Irish tourism back to 70pc pre-pandemic levels but sector group warns of ‘economic headwinds’
The Irish tourism industry saw an increase in tourism following the removal of the majority of restrictions on Covid-19 earlier in the year. There were seven million international visitors visiting Ireland by 2022.
The Irish Tourism Industry Confederation (ITIC) has released its final of the year numbers which revealed that the sector experienced a 73 percent growth in its revenue compared to pre-pandemic peak of the year.
Of the seven million people who traveled during the year ITIC calculated that 2.6 million were directly from Mainland Europe, down 28pc from the previous year. 2.4 million were directly from Britain (-30pc), 1.5 million were via North America (-22pc) while 0.46 million were from the long haul market (-32pc).
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The body responsible for tourism said that there was a gradual ease in travel restrictions in March, the pace and magnitude of the rise in tourism into Ireland “exceeded expectations and the surge in demand surpassed most industry projections”.
In the future, ITIC “welcomed the growth in air access” to Ireland but declared “significant concern” that continued growth could be put at risk due to “soaring cost inflation, the energy crisis, and the impact of Government contracts with tourism accommodation suppliers”.
It also said that the estimates for next year’s forecast vary from an “dip on this year’s performance to single digit growth”.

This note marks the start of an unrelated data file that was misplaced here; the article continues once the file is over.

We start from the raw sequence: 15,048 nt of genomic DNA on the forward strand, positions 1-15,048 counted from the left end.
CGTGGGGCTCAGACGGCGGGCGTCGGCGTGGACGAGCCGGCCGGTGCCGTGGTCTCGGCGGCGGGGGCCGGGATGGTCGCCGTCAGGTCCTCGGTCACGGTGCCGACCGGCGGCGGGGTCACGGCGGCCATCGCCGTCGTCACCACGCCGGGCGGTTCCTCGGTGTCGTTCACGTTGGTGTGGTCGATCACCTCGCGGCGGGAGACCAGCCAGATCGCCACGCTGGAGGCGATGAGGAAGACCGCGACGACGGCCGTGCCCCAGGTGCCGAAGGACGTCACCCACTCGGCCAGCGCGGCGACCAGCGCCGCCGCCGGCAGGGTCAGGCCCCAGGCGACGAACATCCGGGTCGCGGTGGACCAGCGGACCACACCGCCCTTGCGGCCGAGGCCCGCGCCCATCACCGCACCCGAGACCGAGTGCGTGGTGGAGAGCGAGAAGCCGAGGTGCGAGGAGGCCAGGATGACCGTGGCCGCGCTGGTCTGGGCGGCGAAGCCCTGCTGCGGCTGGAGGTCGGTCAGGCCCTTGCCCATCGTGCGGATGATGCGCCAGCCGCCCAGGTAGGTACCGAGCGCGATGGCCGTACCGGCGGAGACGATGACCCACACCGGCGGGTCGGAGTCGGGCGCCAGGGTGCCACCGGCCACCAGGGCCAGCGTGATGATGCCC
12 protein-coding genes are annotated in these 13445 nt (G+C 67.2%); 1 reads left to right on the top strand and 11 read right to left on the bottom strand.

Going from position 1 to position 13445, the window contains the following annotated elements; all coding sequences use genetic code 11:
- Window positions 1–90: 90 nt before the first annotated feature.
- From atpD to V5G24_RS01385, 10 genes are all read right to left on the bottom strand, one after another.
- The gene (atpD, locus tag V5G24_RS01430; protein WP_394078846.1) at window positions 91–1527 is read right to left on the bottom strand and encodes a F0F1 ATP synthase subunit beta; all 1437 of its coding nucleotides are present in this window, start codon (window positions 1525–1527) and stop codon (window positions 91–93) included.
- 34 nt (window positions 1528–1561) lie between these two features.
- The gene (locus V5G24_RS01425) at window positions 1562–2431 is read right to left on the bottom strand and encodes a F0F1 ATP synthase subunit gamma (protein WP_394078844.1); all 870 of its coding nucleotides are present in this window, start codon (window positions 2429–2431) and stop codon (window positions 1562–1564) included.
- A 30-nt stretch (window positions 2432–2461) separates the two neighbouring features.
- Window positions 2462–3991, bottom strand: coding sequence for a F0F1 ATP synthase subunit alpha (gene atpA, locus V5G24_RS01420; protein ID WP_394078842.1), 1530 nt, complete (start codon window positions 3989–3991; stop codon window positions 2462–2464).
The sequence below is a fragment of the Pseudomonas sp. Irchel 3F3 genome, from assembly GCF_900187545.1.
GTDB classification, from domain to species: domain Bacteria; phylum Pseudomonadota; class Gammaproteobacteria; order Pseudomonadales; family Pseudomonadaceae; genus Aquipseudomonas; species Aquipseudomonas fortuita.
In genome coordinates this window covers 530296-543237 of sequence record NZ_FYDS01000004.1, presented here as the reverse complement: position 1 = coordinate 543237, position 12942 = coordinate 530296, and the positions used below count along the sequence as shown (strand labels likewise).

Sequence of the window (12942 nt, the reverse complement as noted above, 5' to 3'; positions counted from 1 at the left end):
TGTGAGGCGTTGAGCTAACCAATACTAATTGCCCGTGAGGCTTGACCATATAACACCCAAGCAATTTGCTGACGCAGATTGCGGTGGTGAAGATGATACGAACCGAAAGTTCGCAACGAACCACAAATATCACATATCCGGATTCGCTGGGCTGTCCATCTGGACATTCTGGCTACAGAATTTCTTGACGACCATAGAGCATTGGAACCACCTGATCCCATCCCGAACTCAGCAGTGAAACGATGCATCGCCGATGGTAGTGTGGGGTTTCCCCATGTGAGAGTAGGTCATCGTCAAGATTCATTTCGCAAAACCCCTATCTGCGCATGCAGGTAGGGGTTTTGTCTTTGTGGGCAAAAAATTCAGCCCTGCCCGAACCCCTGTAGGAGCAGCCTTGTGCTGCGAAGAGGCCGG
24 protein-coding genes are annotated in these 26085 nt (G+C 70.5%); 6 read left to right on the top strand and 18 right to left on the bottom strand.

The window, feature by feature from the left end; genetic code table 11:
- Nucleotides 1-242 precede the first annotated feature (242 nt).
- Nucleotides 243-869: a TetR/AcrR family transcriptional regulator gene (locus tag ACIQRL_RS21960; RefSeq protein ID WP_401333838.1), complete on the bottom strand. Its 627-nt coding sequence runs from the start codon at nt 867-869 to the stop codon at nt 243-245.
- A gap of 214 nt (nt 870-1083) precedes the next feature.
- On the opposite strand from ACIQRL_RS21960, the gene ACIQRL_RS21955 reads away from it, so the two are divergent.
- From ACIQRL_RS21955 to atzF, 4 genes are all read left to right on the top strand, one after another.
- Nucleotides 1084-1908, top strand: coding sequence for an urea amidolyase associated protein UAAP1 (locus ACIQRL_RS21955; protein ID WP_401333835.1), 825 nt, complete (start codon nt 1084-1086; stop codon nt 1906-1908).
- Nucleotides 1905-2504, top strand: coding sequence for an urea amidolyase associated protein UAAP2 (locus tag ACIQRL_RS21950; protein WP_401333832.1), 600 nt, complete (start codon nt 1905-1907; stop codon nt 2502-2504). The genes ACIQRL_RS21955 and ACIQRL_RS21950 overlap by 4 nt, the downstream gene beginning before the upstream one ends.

It is estimated that the ITIC suggests that complete tourist recovery to levels in 2019 is unlikely to be reached until 2026. the ITIC cites “economic headwinds globally, allied to cost inflation and supply constraints at home”.
Elaina Fitzgerald Kane, the chairperson of ITIC, stated: “2022 has thankfully been more successful than I had expected with a sluggish demand, delayed bookings and savings that have accumulated increasing business this year. It is essential that the industry reverts towards sustainable expansion”.
“We obviously hope that we can continue momentum and recovery into next year but the Government must enable tourism success by extending the 9pc Vat rate and reducing supply bottlenecks”.
The ITIC has also expressed concerns regarding the issue of housing caused by the refugee crisis.
ITIC Chief Executive Eoghan O’Mara Walsh, stated that the availability of accommodation for tourists will remain “severely restricted” next year and this will have an impact on the general recovery of the tourism economy.
“We currently estimate that around 28pc of all beds for tourism in the region of Ireland are not accessible to the economy of tourism due to contracts signed by the Government.
“While hotels and guesthouses are part of the solution to accommodate refugees, they cannot be the only solution.
If this level of tourism accommodation stock is not available next year for international visitors it could cost the broader tourism industry up to EUR1bn in lost earnings,” the official said.
The ITIC also said that other businesses, such as bars, shops, attractions, pubs and restaurants, as well as cultural experiences would be hit the hardest and will be particularly hard hit, with Failte Ireland data showing that for each EUR1 the tourist spends on lodging, EUR2.50 is spent on tourist services that are ancillary to tourism.
The ITIC has demanded the creation of a “balanced two-year humanitarian plan” from the Government regarding how asylum seekers and refugees can be accommodated.
This includes the utilization for “vacant buildings, state institutions, unused dwellings and modular housing as well as tourism accommodation stock“.
“If there are no tourism beds in tourism towns next summer there will be no tourism activity and that will have a very negative impact on local economies,” Mr Walsh added.